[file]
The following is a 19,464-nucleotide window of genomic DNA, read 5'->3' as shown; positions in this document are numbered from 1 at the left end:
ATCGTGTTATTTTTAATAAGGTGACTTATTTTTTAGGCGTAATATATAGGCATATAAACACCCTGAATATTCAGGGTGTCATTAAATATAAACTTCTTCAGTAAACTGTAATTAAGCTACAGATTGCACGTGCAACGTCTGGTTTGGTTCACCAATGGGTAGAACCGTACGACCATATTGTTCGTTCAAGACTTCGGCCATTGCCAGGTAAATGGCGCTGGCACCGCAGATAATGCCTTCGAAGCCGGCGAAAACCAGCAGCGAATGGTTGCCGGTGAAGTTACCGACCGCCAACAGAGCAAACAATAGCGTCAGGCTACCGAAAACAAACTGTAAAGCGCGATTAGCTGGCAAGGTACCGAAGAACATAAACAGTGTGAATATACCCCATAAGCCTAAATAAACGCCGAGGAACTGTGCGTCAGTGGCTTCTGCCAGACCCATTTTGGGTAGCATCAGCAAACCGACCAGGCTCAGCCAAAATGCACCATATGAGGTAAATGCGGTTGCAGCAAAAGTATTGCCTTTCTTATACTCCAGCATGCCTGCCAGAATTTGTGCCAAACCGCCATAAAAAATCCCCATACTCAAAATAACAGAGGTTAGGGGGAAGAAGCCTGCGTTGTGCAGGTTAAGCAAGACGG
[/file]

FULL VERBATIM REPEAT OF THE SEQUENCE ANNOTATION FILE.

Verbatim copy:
The following is a 19,464-nucleotide window of genomic DNA, read 5'->3' as shown; positions in this document are numbered from 1 at the left end:
ATCGTGTTATTTTTAATAAGGTGACTTATTTTTTAGGCGTAATATATAGGCATATAAACACCCTGAATATTCAGGGTGTCATTAAATATAAACTTCTTCAGTAAACTGTAATTAAGCTACAGATTGCACGTGCAACGTCTGGTTTGGTTCACCAATGGGTAGAACCGTACGACCATATTGTTCGTTCAAGACTTCGGCCATTGCCAGGTAAATGGCGCTGGCACCGCAGATAATGCCTTCGAAGCCGGCGAAAACCAGCAGCGAATGGTTGCCGGTGAAGTTACCGACCGCCAACAGAGCAAACAATAGCGTCAGGCTACCGAAAACAAACTGTAAAGCGCGATTAGCTGGCAAGGTACCGAAGAACATAAACAGTGTGAATATACCCCATAAGCCTAAATAAACGCCGAGGAACTGTGCGTCAGTGGCTTCTGCCAGACCCATTTTGGGTAGCATCAGCAAACCGACCAGGCTCAGCCAAAATGCACCATATGAGGTAAATGCGGTTGCAGCAAAAGTATTGCCTTTCTTATACTCCAGCATGCCTGCCAGAATTTGTGCCAAACCGCCATAAAAAATCCCCATACTCAAAATAACAGAGGTTAGGGGGAAGAAGCCTGCGTTGTGCAGGTTAAGCAAGACGG